Here's the first part of some notes about all the places I've lived in over the years. Click on the photos to make them larger.
1. 97 Owen St, Woodville Nth, SA
I was born in Adelaide and lived my first fourteen years in Woodville North, to the north-west of the city. 97 Owen Street is on the corner of Owen Street and Thirteenth Avenue. The house was in a large estate of identical rental houses built of fibro-cement sheet and tiled roofs, to house workers at the adjacent Finsbury Munitions Factory which opened in 1941 to build mainly shell casings for the war effort. Dad moved there with Mum from Perth to work as an engineer in the factory, which had a foundry and rolling mill.
The first photo shows the house soon after it was built but not completed (the window awnings had not been added). Mum is standing at the front with Auntie Hazel, visiting from Perth.
This photo was taken in about 1953 when the yard was established with hedges, fruit trees and chooks' yard. The house had three small bedrooms, a dining table in the kitchen, and lounge room. The bathroom contained the toilet and had a chip heater above the bath, and there was a wood-heated copper and cement trough in the laundry. Dad built a back verandah and then enclosed it to form a sleep-out when there were five boys needing space. He also built two sheds in the back, one to hold the car, workbench, etc, and a new car entrance in the side fence.
This house still stands, with an extra room or two added on the Thirteenth Ave side.
2. 26 Kipling Ave, Glengowrie, SA
In 1959, we moved to a new house that Mum and Dad designed and had built. It was large and solid. All the walls were brick- double-brick cavity walls on the outside, single inside, built on foundations and the floors filled in with concrete, so it was very quiet, designed to accommodate teenage boys.
The photo was taken soon after we moved in, with five boys and one dog- I'm with the dog, Mickey.
While the next door block remained vacant for several years, Dad used it to grow vegetables.
Most of the living space was across the back of the house (north side). The laundry, kitchen and dining room were only separated by benches or half-height wall, making a huge space. The living room could be closed off and ran from front to back of the house (next to the carport). Four bedrooms were in the front wing of the L-shape. There were both a bathroom and shower room, each with a toilet. Luxury!
This photo, taken recently when it had new owners, comes from Google streetview, showing the front garden with lilly-pilly and lots of shrubs removed, and was taken not long before the house was demolished and replaced with a two-storey McMansion!!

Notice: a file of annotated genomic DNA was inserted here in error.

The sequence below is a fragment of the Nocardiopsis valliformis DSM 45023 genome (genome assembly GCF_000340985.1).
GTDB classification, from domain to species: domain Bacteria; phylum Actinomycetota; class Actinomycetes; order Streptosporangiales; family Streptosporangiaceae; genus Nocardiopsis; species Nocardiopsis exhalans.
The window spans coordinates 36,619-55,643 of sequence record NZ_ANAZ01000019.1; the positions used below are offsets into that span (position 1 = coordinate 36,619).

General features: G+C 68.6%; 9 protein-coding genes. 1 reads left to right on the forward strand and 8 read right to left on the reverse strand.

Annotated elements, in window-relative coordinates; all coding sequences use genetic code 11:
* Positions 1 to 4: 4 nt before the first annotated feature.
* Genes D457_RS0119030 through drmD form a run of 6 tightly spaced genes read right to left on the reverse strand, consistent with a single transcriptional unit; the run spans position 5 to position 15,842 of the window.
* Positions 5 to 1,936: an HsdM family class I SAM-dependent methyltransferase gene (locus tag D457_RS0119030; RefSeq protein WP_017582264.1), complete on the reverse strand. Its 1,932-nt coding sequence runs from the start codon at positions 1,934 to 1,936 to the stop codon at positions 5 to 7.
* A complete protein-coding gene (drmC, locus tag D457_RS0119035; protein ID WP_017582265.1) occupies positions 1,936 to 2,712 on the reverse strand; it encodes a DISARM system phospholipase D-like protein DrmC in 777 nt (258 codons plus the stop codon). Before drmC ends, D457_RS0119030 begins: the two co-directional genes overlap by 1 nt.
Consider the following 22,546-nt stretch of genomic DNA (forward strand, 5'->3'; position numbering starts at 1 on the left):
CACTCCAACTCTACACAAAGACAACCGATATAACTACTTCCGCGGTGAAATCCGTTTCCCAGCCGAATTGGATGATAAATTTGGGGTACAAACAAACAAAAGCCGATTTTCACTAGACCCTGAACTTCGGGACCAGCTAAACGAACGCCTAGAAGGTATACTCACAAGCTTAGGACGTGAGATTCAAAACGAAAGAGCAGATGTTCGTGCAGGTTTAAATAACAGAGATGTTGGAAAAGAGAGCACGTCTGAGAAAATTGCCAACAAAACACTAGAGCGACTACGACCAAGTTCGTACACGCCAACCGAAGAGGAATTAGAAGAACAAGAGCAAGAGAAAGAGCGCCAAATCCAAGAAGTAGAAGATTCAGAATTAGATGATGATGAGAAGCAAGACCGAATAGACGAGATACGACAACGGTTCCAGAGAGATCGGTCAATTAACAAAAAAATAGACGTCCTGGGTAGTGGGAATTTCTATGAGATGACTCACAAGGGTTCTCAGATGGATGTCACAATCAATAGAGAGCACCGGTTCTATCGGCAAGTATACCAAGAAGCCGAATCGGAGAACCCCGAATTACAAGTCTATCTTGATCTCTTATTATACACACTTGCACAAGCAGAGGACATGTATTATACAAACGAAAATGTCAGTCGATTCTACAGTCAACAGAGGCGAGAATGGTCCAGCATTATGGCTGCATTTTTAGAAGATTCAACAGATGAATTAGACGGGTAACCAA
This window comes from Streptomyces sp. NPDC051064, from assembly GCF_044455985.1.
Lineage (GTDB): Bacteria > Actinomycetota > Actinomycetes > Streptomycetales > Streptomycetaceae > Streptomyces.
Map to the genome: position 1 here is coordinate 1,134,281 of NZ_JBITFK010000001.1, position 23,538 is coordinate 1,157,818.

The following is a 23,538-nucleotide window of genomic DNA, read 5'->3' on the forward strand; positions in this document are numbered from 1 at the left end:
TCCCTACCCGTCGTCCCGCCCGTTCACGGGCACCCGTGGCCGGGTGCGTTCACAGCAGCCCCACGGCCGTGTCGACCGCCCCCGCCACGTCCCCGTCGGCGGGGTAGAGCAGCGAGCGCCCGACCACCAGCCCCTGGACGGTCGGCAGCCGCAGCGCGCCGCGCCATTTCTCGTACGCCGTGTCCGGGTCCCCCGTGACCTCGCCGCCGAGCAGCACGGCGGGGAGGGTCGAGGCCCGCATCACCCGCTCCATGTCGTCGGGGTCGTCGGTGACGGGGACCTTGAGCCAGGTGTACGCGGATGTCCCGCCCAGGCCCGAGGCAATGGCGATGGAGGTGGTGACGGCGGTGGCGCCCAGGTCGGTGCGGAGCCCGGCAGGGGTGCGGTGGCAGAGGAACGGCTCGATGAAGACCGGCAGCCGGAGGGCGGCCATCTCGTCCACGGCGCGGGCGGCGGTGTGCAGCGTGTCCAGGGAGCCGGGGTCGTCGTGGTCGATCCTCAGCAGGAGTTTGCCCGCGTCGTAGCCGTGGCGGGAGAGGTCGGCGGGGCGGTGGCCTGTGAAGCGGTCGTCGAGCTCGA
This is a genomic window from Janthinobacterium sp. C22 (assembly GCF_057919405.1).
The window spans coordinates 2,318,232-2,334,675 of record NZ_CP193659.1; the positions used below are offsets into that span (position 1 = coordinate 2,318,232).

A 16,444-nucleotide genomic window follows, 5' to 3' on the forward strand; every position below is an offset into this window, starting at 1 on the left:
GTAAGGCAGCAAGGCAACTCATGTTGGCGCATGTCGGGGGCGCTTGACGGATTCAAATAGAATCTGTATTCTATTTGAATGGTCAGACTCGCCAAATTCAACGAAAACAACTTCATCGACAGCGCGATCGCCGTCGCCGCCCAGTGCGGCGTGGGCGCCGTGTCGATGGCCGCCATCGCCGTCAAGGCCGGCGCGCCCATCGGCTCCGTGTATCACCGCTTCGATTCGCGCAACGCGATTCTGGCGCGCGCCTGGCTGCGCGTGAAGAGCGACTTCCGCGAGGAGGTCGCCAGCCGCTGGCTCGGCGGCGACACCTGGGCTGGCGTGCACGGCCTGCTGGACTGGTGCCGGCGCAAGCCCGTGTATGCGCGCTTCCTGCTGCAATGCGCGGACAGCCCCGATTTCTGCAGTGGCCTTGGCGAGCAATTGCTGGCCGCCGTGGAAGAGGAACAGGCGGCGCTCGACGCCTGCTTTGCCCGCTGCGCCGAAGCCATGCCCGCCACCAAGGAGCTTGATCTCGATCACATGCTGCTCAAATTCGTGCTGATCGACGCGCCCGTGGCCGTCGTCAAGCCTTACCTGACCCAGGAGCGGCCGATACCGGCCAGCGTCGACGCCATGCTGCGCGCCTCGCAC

3. Muloorina Station, SA
My first teaching job, in 1965, was at Muloorina, north-west of Marree, on the bank of the Frome River just before it runs into Lake Eyre. My accommodation for two years was a self-contained flat built onto the north-west corner of the main homestead.
The door to the flat is to the left of the green tank, with my kitchen window beside it. (The door further left is to the laundry). There was a bedroom, and a living area that included kitchen and a toilet and shower walled-off in one corner. A passage joined the front door to the back door. I wasn't flash with housework, and when the green lino turned to red after dust storms, I used to make clean tracks one broom wide from front door to kitchen sink, to bedroom and then to back door so I could walk bare-footed without getting my sweaty feet covered with red mud.
The flat is still there but the school building has been removed, bought by some community group.
4. Hesso Pump Station
In 1967 I spent twelve months at Hesso, 60km north of Port Augusta. The school and my caravan were at the pump booster station several kilometres west of the Stuart Highway (which serviced the water pipeline from the Murray River to Woomera and Whyalla), but most students were bussed from the railway siding next to the highway.
My accommodation was a "silver bullet", a caravan clad with polished metal (aluminium?), the walls all vertical and all edges rounded. This polaroid photo is the only one I have showing the set up. The caravan was completely conventional except for the outside cladding (unlike the NT "silver bullets" which were huge, high off the ground and built for hot weather with lots of louvres). I made the additions to help keep the car cool and provide for a camp stretcher outside when required.